Is there any way we can set the sensor (NS-3200 | 126.96.36.199) with a numerical character? Our client's naming convention across their entire network (50k+ hosts) begins with a number and doesn't want to change their naming policy just for their IPS Sensors. We've already raised a SR to Support but they haven't gave a definite explanation on why we can't do the numeric hostname.
"The Sensor name is a case-sensitive alphanumeric character string up to 25 characters. The string can include hyphens, underscores, and periods, and must begin with a letter."
Pulled from the 9.2 Network Security Platform Installation Guide - Page 60
Short of Developement commenting on your SR with McAfee, this is all we have to go off.
I've received a reply with the Support team with the same info as you have provided, but unfortunately, that does not answer on why we cannot use a numerical character for the beginning of the hostname. We can do it on most, if not all, windows and different linux distros. We even used a numerical character as a the beginning of our NSM hostname, but not the IPS sensors. That does not even make any sense on why.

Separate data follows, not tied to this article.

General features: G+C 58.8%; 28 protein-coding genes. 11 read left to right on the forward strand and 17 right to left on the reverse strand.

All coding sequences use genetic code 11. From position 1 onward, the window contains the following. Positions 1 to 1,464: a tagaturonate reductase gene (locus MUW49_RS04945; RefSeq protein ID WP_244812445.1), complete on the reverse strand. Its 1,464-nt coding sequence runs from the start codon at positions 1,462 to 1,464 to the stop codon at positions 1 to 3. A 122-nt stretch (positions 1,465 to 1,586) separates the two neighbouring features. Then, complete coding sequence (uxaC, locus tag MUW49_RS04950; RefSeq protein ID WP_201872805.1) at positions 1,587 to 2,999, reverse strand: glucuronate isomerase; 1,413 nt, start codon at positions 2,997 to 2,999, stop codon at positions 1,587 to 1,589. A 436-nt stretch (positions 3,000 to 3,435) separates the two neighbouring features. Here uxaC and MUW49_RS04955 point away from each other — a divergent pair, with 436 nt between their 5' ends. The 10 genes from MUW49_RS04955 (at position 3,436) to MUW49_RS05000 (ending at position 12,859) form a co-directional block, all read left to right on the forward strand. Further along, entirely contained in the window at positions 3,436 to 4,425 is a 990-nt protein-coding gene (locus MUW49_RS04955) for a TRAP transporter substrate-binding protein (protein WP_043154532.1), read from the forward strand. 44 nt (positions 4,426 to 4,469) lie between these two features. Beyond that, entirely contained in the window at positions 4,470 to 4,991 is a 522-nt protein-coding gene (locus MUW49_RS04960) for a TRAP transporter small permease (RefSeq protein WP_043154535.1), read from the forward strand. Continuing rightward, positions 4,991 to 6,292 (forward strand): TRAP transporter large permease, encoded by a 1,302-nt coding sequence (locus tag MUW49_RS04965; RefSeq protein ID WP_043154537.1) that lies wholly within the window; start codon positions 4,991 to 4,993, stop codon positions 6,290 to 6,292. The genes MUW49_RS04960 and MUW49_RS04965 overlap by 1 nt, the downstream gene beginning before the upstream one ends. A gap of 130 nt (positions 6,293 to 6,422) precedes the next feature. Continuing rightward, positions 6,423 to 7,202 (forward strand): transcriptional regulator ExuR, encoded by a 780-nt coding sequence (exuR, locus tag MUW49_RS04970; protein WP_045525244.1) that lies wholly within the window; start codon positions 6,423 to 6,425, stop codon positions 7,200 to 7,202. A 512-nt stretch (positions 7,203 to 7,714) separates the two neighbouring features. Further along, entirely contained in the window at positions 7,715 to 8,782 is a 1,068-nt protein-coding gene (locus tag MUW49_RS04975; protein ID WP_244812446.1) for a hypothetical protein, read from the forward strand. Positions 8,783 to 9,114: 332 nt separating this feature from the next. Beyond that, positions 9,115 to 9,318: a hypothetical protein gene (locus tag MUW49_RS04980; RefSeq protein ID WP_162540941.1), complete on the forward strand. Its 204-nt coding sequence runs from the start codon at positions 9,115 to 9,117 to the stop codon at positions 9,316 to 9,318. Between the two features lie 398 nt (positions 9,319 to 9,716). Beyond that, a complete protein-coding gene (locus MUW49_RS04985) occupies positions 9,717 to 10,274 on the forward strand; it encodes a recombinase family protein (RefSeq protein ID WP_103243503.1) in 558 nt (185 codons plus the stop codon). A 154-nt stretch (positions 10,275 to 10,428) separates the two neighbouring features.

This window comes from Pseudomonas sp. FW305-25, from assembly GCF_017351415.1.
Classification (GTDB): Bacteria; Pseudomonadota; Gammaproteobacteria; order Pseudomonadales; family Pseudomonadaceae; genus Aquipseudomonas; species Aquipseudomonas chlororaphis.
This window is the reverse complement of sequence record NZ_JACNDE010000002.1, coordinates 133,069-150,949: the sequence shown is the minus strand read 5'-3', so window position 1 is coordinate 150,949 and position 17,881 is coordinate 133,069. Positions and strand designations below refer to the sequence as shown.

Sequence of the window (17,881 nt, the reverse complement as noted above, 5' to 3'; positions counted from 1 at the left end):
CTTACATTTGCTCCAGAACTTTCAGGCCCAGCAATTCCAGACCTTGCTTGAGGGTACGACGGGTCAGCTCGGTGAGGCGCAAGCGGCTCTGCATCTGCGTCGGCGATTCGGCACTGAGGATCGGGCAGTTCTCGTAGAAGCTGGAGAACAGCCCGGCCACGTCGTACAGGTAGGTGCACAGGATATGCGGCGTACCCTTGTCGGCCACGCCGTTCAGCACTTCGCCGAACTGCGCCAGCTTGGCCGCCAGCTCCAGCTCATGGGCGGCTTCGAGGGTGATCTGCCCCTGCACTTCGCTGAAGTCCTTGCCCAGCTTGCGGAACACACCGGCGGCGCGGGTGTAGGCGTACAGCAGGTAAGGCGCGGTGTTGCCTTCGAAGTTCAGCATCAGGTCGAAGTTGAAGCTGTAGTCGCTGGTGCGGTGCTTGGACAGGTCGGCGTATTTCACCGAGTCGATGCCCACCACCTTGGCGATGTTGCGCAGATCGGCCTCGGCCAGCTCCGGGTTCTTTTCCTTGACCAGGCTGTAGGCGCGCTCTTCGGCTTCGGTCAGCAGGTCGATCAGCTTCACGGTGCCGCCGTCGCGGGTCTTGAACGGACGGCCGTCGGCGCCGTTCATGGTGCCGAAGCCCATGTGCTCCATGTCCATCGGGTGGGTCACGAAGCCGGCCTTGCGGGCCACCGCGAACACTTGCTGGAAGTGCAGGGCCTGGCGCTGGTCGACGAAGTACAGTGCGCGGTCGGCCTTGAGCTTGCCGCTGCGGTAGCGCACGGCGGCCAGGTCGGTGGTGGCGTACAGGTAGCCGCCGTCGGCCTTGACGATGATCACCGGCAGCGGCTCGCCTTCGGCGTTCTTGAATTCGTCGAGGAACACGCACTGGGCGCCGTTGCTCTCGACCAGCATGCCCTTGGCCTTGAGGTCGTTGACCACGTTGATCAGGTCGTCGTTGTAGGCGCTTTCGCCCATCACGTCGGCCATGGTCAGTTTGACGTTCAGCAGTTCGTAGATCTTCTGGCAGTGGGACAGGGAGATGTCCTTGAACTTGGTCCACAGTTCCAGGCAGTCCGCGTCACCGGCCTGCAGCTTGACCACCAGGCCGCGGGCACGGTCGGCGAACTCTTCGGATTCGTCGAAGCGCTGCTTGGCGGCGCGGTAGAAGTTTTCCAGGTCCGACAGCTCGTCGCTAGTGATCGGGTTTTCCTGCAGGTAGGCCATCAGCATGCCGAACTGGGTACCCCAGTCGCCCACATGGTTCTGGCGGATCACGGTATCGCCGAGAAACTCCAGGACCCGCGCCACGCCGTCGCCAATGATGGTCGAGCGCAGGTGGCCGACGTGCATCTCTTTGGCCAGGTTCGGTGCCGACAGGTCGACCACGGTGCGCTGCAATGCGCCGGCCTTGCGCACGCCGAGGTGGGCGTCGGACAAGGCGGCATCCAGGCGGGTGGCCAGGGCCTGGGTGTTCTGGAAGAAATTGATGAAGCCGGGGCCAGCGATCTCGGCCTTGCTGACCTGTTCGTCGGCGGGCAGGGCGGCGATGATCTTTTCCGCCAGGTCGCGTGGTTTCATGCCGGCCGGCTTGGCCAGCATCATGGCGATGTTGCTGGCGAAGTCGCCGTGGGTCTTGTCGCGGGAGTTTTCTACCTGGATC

That is why I said without Development commenting on your SR you won't get the answer you are looking for. Support will just give you the documentation, unless you push for a reason/use case that isn't a one off. I am sure there is a "valid" reason for them not allowing numerical characters to start the name.
I can from experience and my history at McAfee tell you that most Product Enhancement Requests / Feature recommendations do not even get serious consideration from Development, unless there are a large number of customers asking for it.
while I don't have any inside knowledge into this decision, it may be possible that the current status is due to the old recommendation in RFC-952. While this has been superceded by RFC-1123, which removed the restriction of the first character being alpha-only, I can only speculate as to the reasoning why our sensor names cannot begin with a numeric character.